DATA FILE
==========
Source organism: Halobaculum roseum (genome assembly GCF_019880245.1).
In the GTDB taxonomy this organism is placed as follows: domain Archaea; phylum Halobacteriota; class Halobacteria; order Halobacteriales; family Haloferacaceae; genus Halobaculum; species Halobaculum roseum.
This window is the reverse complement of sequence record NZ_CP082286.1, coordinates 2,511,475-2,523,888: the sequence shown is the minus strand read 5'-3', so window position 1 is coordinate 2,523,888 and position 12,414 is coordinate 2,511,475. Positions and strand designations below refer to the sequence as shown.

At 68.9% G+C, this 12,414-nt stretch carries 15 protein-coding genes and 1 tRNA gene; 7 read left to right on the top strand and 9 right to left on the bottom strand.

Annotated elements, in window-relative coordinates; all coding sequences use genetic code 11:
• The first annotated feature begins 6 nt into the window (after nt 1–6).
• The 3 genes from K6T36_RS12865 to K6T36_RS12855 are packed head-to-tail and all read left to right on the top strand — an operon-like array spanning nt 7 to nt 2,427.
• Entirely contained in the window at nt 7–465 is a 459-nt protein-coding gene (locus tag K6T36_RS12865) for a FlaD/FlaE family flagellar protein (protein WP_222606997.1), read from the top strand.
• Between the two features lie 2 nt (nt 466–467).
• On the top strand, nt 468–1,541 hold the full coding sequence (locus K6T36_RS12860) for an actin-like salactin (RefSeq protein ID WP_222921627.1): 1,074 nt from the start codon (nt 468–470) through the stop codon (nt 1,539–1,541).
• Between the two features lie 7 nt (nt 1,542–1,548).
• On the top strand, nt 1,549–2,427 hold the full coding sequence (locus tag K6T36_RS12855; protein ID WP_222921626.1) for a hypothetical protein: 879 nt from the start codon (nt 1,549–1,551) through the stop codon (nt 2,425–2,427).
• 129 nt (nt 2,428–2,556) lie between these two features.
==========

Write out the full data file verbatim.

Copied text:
Source organism: Halobaculum roseum (genome assembly GCF_019880245.1).
In the GTDB taxonomy this organism is placed as follows: domain Archaea; phylum Halobacteriota; class Halobacteria; order Halobacteriales; family Haloferacaceae; genus Halobaculum; species Halobaculum roseum.
This window is the reverse complement of sequence record NZ_CP082286.1, coordinates 2,511,475-2,523,888: the sequence shown is the minus strand read 5'-3', so window position 1 is coordinate 2,523,888 and position 12,414 is coordinate 2,511,475. Positions and strand designations below refer to the sequence as shown.

At 68.9% G+C, this 12,414-nt stretch carries 15 protein-coding genes and 1 tRNA gene; 7 read left to right on the top strand and 9 right to left on the bottom strand.

Annotated elements, in window-relative coordinates; all coding sequences use genetic code 11:
• The first annotated feature begins 6 nt into the window (after nt 1–6).
• The 3 genes from K6T36_RS12865 to K6T36_RS12855 are packed head-to-tail and all read left to right on the top strand — an operon-like array spanning nt 7 to nt 2,427.
• Entirely contained in the window at nt 7–465 is a 459-nt protein-coding gene (locus tag K6T36_RS12865) for a FlaD/FlaE family flagellar protein (protein WP_222606997.1), read from the top strand.
• Between the two features lie 2 nt (nt 466–467).
• On the top strand, nt 468–1,541 hold the full coding sequence (locus K6T36_RS12860) for an actin-like salactin (RefSeq protein ID WP_222921627.1): 1,074 nt from the start codon (nt 468–470) through the stop codon (nt 1,539–1,541).
• Between the two features lie 7 nt (nt 1,542–1,548).
• On the top strand, nt 1,549–2,427 hold the full coding sequence (locus tag K6T36_RS12855; protein ID WP_222921626.1) for a hypothetical protein: 879 nt from the start codon (nt 1,549–1,551) through the stop codon (nt 2,425–2,427).
• 129 nt (nt 2,428–2,556) lie between these two features.